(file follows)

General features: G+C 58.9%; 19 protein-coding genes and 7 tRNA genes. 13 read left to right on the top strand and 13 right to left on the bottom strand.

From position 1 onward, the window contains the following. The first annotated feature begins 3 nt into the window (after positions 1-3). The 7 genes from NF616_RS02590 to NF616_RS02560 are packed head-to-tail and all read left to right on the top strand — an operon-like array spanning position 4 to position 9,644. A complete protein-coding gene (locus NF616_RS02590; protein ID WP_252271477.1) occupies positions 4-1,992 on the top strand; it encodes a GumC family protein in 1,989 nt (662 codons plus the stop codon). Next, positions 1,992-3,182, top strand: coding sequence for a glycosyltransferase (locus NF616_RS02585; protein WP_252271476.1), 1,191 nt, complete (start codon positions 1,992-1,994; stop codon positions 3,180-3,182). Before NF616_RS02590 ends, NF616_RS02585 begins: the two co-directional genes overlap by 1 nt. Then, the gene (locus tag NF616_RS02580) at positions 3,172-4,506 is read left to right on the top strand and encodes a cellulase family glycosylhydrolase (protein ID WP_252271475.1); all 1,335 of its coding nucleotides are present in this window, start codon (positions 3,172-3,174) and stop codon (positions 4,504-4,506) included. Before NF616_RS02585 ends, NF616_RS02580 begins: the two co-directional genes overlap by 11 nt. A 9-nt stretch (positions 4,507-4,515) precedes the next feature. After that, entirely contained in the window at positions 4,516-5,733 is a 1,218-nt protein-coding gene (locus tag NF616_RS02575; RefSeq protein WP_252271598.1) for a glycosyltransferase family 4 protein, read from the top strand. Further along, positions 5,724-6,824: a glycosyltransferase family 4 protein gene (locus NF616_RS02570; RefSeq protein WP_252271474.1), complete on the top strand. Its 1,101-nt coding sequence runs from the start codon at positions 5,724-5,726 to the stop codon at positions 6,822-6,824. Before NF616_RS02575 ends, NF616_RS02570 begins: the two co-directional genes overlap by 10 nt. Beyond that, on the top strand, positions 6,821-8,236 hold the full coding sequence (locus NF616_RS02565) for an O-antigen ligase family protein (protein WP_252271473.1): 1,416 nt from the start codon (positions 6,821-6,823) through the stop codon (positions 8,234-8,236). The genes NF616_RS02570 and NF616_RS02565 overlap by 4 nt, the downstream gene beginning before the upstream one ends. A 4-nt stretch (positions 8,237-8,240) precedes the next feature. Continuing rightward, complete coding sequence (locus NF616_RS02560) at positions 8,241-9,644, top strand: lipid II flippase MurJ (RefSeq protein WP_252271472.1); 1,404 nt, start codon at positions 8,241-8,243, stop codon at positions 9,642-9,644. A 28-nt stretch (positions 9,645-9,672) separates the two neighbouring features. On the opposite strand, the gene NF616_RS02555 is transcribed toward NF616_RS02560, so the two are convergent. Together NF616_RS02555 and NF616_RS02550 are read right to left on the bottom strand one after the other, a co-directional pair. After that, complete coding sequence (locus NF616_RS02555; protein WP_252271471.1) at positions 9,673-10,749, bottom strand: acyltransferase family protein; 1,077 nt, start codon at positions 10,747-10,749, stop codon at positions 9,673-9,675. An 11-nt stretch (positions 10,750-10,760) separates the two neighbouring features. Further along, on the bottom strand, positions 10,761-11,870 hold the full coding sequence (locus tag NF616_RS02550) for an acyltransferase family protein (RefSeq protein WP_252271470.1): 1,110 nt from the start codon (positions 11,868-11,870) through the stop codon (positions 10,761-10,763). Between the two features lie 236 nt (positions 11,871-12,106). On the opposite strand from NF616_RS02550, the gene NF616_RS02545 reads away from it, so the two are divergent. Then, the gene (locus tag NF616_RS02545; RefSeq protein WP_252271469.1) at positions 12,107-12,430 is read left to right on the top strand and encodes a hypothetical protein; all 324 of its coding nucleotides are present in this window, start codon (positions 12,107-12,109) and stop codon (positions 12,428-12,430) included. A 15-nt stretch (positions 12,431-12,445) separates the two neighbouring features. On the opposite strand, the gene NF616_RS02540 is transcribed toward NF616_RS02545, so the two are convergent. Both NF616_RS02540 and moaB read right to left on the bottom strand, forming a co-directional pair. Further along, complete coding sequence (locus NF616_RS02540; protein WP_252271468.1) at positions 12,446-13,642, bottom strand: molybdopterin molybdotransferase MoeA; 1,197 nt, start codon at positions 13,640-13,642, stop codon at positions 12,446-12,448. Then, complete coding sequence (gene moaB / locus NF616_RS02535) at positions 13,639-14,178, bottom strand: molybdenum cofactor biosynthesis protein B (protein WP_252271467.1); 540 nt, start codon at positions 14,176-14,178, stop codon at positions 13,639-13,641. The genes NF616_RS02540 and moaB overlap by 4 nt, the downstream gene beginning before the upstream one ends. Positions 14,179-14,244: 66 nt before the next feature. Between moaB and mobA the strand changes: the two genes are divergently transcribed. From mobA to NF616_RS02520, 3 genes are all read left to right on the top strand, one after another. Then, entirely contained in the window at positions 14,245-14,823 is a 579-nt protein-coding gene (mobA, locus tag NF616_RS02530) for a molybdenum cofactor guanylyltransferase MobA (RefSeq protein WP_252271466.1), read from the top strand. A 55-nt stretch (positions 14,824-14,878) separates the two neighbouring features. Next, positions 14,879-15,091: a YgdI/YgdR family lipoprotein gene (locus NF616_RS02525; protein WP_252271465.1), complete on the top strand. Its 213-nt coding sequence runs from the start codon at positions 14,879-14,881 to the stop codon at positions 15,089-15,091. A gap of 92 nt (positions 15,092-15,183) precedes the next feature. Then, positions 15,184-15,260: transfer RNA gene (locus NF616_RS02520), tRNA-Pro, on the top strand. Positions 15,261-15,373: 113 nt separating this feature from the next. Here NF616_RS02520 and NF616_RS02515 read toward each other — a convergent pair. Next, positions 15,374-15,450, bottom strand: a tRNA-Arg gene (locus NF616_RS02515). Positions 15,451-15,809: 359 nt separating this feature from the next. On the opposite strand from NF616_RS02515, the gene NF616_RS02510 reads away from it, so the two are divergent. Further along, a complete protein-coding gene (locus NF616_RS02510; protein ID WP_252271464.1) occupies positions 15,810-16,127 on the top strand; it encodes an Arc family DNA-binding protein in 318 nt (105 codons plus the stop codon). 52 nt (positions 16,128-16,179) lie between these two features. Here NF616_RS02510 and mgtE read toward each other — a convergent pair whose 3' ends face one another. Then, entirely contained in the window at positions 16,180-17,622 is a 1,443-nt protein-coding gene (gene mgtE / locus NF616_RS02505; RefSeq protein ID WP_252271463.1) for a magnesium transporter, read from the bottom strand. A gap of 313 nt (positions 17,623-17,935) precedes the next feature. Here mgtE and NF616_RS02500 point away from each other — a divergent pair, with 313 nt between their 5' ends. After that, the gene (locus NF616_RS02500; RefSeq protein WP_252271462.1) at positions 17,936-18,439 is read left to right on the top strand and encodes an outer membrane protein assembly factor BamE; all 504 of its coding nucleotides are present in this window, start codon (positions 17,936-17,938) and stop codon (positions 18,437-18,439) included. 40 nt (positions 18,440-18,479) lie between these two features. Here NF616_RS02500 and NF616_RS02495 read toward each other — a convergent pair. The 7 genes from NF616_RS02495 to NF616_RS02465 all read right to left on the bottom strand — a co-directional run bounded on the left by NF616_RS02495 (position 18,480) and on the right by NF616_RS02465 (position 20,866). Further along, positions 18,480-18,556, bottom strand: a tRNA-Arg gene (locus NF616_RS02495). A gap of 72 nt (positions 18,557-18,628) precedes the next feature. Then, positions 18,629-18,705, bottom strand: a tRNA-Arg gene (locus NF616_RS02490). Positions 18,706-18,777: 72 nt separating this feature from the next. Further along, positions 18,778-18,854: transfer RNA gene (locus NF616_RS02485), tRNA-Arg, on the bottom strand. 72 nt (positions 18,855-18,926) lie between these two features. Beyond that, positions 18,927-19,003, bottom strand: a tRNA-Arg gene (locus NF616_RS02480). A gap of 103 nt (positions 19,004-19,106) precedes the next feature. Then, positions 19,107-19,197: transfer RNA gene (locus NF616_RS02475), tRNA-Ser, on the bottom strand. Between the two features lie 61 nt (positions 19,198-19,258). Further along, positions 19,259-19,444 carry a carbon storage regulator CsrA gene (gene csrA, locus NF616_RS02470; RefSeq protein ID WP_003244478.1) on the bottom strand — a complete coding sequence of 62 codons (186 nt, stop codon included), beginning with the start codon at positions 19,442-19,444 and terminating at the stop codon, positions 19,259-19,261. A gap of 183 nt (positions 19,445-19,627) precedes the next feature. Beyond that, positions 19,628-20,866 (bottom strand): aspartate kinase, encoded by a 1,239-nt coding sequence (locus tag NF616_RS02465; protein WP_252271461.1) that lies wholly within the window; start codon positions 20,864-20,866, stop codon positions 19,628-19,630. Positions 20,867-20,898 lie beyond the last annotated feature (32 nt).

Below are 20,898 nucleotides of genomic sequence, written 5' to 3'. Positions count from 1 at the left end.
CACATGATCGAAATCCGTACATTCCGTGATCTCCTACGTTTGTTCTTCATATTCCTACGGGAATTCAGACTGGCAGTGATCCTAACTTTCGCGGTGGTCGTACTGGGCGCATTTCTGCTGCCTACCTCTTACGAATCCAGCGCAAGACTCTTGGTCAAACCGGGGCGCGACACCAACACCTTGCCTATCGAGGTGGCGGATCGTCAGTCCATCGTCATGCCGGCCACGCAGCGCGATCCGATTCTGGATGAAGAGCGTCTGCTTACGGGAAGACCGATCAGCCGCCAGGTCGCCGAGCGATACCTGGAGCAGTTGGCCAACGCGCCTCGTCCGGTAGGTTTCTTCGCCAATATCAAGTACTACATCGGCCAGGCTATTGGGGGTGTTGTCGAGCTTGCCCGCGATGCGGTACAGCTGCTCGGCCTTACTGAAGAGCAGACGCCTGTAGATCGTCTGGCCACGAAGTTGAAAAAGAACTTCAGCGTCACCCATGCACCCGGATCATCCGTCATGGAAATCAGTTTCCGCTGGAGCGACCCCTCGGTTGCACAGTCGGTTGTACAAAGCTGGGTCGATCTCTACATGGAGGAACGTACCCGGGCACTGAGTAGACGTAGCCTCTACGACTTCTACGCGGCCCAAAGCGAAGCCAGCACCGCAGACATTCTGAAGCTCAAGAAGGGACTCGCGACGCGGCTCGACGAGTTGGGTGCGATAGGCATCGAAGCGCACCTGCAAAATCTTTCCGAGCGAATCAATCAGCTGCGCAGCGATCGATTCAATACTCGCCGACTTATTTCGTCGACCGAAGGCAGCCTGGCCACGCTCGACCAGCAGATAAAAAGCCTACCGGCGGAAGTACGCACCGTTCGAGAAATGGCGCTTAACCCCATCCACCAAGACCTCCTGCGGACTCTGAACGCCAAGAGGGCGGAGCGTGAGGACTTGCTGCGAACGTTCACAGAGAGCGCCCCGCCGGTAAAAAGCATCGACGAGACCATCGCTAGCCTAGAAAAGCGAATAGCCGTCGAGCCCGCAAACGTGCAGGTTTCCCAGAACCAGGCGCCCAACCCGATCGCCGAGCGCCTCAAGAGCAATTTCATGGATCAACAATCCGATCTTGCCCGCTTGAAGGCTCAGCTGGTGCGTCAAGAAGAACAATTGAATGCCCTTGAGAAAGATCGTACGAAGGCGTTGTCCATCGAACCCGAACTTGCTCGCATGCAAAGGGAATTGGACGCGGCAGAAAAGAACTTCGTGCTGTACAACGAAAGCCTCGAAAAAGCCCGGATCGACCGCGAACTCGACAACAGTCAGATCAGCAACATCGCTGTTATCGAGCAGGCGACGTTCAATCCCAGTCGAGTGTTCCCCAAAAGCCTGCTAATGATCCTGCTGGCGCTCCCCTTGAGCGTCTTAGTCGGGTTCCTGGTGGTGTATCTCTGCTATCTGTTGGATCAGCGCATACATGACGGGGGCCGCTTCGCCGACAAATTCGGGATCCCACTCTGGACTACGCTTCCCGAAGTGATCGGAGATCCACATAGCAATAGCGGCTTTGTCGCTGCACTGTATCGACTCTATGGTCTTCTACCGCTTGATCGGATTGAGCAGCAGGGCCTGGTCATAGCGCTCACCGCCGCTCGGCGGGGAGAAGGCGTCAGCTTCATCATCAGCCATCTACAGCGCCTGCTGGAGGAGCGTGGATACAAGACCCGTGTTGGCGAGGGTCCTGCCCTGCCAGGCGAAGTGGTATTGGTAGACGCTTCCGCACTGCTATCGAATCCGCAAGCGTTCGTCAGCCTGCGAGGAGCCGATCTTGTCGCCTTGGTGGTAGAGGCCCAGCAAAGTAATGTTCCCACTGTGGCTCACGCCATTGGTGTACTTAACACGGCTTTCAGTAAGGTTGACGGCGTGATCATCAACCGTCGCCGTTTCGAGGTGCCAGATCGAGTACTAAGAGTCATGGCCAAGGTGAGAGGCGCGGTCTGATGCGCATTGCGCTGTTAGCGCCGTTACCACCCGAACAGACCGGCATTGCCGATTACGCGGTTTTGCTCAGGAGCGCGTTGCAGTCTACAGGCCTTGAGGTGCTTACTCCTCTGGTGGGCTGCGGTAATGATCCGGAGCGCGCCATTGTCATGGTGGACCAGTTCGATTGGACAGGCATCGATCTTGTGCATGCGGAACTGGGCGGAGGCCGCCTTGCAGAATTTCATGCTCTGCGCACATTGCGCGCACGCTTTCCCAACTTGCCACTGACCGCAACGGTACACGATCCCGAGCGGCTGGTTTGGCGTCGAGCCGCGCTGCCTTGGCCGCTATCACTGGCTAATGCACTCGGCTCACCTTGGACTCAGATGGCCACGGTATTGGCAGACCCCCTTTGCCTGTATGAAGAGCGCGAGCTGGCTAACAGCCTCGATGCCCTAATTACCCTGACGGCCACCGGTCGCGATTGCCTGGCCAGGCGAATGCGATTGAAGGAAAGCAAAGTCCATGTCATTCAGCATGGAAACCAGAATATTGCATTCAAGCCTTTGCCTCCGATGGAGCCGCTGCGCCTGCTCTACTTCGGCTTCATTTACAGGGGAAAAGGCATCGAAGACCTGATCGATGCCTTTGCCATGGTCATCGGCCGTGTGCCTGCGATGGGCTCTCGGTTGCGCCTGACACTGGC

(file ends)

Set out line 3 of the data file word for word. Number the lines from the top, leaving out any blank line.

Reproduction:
Below are 20,898 nucleotides of genomic sequence, written 5' to 3'. Positions count from 1 at the left end.